Being visible at night, especially if you’re a pedestrian or cyclist, is a big deal. I’ve been obsessed with this since a couple of close calls. People die because they are not visible.
This is particularly important in the fall and winter, when night comes earlier and we’re out and about wearing dark heavy coats that make us nearly invisible, and motorists are struggling to see through the darkness and the glare of headlights.
I’ve settled on several approaches to make myself less invisible. And I’ve been a bit of a pest trying to get family, friends and colleagues to join me in my obsession.
A lot of this is common sense. The foundation is reflectiveness, so that you “light up” when headlights shine on you, plus wearing lighter-coloured clothing.
Among the things I’ve been doing:
• Wearing light-coloured jackets with reflective patches.
• Using a bag that has reflective strips built in, or attaching a reflective strap to bags that don’t have that feature. These straps, often with Velcro, are available at running-gear stores and bicycle shops.
• Wearing reflective straps on wrists or ankles.
• Wearing shoes with reflective patches.
• Using a flashlight, or wearing a small light.
• Wearing a headlamp. I restrict this to when I’m walking in the pitch black of the Galloping Goose, to minimize ridicule. There’s also the problem of shining a bright light into the eyes of people you encounter.
• Using a light-coloured umbrella; mine is an ugly light green.
• Installing better lights on my bicycle.
Something new in the arsenal: I’ve been experimenting with reflective sprays. If your clothing is not reflective, and incorporating reflective straps just isn’t your look — that Halloween costume needs to be just so, for example — a reflective spray might be an option.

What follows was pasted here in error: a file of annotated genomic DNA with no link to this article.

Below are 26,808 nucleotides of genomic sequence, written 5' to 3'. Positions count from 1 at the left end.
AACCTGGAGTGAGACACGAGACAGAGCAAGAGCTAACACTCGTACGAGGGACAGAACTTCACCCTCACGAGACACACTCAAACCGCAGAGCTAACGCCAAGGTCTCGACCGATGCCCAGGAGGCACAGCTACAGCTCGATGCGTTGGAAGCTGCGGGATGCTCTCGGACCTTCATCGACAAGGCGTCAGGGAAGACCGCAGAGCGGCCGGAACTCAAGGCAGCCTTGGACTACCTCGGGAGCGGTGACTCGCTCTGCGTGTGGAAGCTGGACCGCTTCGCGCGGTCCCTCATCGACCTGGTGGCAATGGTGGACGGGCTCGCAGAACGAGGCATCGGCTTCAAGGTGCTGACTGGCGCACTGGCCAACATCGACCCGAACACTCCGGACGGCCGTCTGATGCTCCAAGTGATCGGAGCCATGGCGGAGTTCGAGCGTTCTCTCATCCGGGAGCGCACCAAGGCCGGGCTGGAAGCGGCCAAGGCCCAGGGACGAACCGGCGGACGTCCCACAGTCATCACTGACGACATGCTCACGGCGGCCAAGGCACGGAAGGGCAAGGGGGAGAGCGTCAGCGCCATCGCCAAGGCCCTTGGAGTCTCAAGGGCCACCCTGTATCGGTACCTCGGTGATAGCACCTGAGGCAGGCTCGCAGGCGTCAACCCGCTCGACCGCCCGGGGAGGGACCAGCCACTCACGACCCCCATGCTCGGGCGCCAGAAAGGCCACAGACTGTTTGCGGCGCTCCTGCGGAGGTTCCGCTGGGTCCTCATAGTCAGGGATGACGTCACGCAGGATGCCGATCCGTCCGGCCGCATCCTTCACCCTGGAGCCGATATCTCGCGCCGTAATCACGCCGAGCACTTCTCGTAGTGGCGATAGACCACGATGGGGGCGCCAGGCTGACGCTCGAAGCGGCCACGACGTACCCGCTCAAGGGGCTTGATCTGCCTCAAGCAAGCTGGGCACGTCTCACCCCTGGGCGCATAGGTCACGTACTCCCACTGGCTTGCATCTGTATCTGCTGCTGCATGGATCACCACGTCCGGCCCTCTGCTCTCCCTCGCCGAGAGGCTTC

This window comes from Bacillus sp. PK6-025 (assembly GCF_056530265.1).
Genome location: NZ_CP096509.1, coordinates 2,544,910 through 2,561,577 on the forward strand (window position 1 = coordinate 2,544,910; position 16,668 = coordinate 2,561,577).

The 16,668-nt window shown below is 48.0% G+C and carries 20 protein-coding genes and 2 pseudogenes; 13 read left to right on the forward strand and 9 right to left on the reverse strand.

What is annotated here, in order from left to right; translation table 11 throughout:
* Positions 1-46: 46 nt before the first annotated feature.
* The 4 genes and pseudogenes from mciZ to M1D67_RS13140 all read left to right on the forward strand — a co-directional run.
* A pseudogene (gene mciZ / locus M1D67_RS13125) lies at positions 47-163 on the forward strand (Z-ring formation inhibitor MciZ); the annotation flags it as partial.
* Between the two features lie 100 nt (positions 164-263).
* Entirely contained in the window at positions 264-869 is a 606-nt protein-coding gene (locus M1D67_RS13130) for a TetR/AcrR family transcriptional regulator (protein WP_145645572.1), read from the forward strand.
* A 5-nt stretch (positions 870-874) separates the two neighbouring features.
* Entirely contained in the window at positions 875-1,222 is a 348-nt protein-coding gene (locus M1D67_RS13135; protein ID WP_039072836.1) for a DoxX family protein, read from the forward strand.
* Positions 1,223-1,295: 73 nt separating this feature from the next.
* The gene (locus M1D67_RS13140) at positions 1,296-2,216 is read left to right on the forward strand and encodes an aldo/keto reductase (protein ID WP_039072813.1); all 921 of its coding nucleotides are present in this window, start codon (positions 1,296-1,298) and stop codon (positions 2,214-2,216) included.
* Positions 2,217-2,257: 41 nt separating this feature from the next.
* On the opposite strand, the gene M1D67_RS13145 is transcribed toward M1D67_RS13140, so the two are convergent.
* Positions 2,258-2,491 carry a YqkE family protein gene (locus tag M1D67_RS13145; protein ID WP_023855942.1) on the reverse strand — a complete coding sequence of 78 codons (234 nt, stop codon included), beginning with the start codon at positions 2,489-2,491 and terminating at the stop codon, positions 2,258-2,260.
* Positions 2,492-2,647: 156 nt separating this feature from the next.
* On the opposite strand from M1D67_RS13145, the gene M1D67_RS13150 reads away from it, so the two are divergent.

One of the sprays I tried says on the can that the reflective material will come off in the wash, and a sprayed patch is invisible until a light shines on it. You get reflective safety without changing the look of your garment, unless a light shines on it in the dark. All this appears to be true. The temporary nature of the spray also means the reflectiveness might shed away in a heavy rain.
A few things I’ve discovered about applying the reflective spray: You need to do the spraying on a calm day outside, or in a well ventilated space indoors where it doesn’t matter if the spray gets onto other things. I did my spraying by spreading garments on a sawhorse in my carport. The spray was quite forceful and splattered a bit. There’s no precision in the spraying. You hit a general area.
The result was acceptable. I’ve tried the spray along the hem and on the cuffs of a water-resistant jacket, and at the cuffs of a pair of pants. You can check the reflectiveness by taking a flash photo.
I’ve spotted the reflective sprays for sale at Canadian Tire, Lowe’s, and a Volvo dealership. I bought the kind designed for textiles, that washes off. There’s another version that’s permanent.
About those close calls. I was walking downtown wearing dark clothing, stepped into a crosswalk that wasn’t well lit and was almost struck by a car. Months later, when I was driving, a pedestrian in dark clothing walked into street and I spotted the person just in time, braking heavily inches from impact.
So, I’ve become a much more reflective person.
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My previous blog posts are here.